This isn’t about who works the hardest but rather who focuses their limited energy on the right things. Learning things that (1) change slowly and (2) apply to a wide variety of situations could be a better use of time than learning something incredibly time-consuming, rapidly changing, and of limited application.

Hamming dedicated his Friday afternoons to “great thoughts.” Setting aside time to think is a common charasteristic of people that do great things. Not only does this help you live consciously it helps get your head out of the weeds. The rest of us are too busy with the details to ask if we’re going in the right direction.

People who do great things tolerate ambiguity — they can both believe and not believe at the same time.

You must be able to believe your organization and field of research is the best there is, but also there is much room for improvement! You can sort of see why this is a necessary trait If you believe too much you will not likely see the chances for significant improvements, you will see believe enough you will be filled with doubts and get very little chances for only the 2%, 5%, and 10% improvements; if you do not done. I have not the faintest idea of how to teach the tolerance of ambiguity, both belief and disbelief at the same time, but great people do it all the time. Most great people also have 10 to 20 problems they regard as basic and of great importance, and which they currently do not know how to solve. They keep them in their mind, hoping to get a clue as to how to solve them. When a clue does appear they generally drop other things and get to work immediately on the important problem. Therefore they tend to come in first, and the others who come in later are soon forgotten. I must warn you however, the importance of the result is not the measure of the importance of the problem. The three problems in Physics, antigravity, teleportation, and time travel are seldom worked on because we have so few clues as to how to start—a problem is important partly because there is a possible attack on it, and not because of its inherent importance.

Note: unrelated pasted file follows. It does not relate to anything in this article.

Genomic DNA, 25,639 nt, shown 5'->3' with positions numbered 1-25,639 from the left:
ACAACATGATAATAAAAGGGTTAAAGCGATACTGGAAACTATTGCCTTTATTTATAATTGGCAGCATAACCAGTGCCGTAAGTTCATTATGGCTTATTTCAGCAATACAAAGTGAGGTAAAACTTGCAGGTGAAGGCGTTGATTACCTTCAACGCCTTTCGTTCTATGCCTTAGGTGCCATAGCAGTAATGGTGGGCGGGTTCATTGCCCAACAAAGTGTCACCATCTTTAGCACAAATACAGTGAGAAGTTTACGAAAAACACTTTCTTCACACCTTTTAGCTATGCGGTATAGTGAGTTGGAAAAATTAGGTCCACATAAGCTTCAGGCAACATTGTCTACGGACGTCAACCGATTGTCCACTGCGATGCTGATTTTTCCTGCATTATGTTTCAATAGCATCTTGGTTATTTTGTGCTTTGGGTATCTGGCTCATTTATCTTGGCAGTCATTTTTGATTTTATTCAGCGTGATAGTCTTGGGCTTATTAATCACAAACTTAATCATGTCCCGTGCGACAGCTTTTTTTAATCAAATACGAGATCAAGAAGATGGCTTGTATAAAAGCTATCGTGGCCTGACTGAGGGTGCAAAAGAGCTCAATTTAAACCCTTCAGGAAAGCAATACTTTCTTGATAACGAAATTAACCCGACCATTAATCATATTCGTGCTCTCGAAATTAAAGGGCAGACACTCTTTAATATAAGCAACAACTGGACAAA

Hamming, Richard R.. Art of Doing Science and Engineering: Learning to Learn (Page 213)

If you find yourself blaming your (mental) tools, do something about it. Learn the mental models, listen to great people talk in detail about their experiences, and more importantly take ownership. Moving foward requires change but change does not mean that you are moving foward. As Socrates said, “The unexamined life is not worth living.”

29 of the Most Gifted and Highly Recommended Books

It started with a simple question:

What book (or books) have you given away to people the most and why?

The email was sent to an interesting subset of people I’ve interacted with over the past year — CEOs, entrepreneurs, best-selling authors, hedge fund managers, and more.